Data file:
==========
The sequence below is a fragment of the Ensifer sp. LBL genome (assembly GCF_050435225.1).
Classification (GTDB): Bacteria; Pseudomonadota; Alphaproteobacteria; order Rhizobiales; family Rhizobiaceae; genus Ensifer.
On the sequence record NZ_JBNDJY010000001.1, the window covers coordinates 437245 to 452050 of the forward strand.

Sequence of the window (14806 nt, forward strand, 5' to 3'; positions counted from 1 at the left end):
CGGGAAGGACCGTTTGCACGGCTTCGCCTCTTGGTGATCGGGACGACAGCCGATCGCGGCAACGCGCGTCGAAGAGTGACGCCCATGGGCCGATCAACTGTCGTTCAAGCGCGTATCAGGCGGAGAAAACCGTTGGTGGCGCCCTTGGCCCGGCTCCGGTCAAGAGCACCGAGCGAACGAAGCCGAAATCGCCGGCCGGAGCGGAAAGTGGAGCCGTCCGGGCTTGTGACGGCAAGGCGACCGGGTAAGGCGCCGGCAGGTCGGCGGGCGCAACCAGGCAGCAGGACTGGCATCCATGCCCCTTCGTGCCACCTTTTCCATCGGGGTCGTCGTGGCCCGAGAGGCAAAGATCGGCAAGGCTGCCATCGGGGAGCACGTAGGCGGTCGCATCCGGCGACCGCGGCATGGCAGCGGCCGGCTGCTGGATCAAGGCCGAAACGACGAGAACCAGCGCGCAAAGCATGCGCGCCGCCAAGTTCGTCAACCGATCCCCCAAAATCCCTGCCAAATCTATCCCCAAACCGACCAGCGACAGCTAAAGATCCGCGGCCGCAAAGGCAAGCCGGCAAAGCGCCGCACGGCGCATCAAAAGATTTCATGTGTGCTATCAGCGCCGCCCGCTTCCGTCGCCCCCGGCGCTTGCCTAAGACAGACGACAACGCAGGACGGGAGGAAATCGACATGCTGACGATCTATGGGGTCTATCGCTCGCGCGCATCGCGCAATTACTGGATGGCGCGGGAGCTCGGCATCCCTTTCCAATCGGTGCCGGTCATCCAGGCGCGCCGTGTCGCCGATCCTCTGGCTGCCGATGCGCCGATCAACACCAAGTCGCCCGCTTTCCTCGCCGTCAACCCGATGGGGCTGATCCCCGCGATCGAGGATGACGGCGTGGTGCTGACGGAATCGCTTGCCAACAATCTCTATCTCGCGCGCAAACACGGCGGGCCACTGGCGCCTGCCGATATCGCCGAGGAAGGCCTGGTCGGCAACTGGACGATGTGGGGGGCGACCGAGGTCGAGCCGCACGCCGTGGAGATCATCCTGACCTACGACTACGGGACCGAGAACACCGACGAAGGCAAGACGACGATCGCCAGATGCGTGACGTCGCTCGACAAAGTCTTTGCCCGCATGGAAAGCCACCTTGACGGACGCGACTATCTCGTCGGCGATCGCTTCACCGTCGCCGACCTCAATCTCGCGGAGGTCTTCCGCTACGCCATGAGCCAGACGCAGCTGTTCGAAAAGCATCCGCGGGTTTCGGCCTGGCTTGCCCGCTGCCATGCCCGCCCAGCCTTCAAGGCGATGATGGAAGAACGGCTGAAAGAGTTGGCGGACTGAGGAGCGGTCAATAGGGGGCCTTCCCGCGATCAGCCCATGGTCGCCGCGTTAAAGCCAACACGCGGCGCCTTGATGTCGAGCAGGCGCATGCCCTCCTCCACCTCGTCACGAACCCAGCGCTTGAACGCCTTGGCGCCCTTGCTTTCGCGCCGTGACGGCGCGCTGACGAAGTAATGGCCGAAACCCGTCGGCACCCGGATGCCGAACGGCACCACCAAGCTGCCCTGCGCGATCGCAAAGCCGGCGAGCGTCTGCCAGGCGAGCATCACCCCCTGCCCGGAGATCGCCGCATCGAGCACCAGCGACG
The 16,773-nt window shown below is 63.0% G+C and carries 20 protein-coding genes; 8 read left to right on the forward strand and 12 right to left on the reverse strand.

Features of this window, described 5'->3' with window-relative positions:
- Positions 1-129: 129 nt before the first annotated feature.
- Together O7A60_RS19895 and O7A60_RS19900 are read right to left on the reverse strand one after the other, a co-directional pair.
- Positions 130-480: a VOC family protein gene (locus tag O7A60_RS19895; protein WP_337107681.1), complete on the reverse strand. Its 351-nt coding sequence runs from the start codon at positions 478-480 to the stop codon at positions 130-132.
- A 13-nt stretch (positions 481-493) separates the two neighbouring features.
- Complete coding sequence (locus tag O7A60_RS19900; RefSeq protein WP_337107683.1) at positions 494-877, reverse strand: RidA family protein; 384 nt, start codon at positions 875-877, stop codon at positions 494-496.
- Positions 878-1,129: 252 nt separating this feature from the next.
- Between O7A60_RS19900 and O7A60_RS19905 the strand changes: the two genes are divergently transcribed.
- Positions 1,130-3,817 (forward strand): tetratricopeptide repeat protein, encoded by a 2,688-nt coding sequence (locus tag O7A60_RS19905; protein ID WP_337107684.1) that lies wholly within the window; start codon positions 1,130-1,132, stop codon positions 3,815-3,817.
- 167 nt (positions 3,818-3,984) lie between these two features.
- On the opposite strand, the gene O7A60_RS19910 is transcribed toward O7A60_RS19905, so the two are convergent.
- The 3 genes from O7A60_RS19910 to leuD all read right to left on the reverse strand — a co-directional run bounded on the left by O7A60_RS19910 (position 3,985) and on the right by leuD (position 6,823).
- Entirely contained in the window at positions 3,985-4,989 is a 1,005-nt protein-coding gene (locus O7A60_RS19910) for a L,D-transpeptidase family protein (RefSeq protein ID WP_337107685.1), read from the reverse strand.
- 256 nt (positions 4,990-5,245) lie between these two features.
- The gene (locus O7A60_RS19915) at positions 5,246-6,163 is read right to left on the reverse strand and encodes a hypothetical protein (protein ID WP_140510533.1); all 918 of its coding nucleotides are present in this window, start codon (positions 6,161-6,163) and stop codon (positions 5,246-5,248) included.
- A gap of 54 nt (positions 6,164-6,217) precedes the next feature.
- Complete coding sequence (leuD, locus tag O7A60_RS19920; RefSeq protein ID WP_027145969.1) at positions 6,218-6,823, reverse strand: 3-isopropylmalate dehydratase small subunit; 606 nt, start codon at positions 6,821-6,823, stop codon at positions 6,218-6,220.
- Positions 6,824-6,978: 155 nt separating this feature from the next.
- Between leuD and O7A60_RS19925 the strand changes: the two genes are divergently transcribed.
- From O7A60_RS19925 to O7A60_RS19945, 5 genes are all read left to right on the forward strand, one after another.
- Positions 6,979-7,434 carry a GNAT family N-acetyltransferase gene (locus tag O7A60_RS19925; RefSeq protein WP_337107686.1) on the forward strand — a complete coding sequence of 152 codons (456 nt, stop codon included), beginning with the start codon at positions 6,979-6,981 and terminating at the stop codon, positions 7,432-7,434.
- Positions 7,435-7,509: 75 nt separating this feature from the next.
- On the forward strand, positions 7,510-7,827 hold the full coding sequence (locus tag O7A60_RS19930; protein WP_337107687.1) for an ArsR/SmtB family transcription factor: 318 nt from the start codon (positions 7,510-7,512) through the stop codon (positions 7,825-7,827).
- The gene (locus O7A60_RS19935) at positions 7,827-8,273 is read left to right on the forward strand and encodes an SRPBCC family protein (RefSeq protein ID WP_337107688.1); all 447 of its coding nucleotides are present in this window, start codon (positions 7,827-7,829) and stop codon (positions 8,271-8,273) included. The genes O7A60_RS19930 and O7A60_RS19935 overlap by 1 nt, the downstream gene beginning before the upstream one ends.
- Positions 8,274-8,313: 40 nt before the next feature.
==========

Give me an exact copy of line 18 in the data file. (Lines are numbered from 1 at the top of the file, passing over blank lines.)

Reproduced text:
- The 3 genes from O7A60_RS19910 to leuD all read right to left on the reverse strand — a co-directional run bounded on the left by O7A60_RS19910 (position 3,985) and on the right by leuD (position 6,823).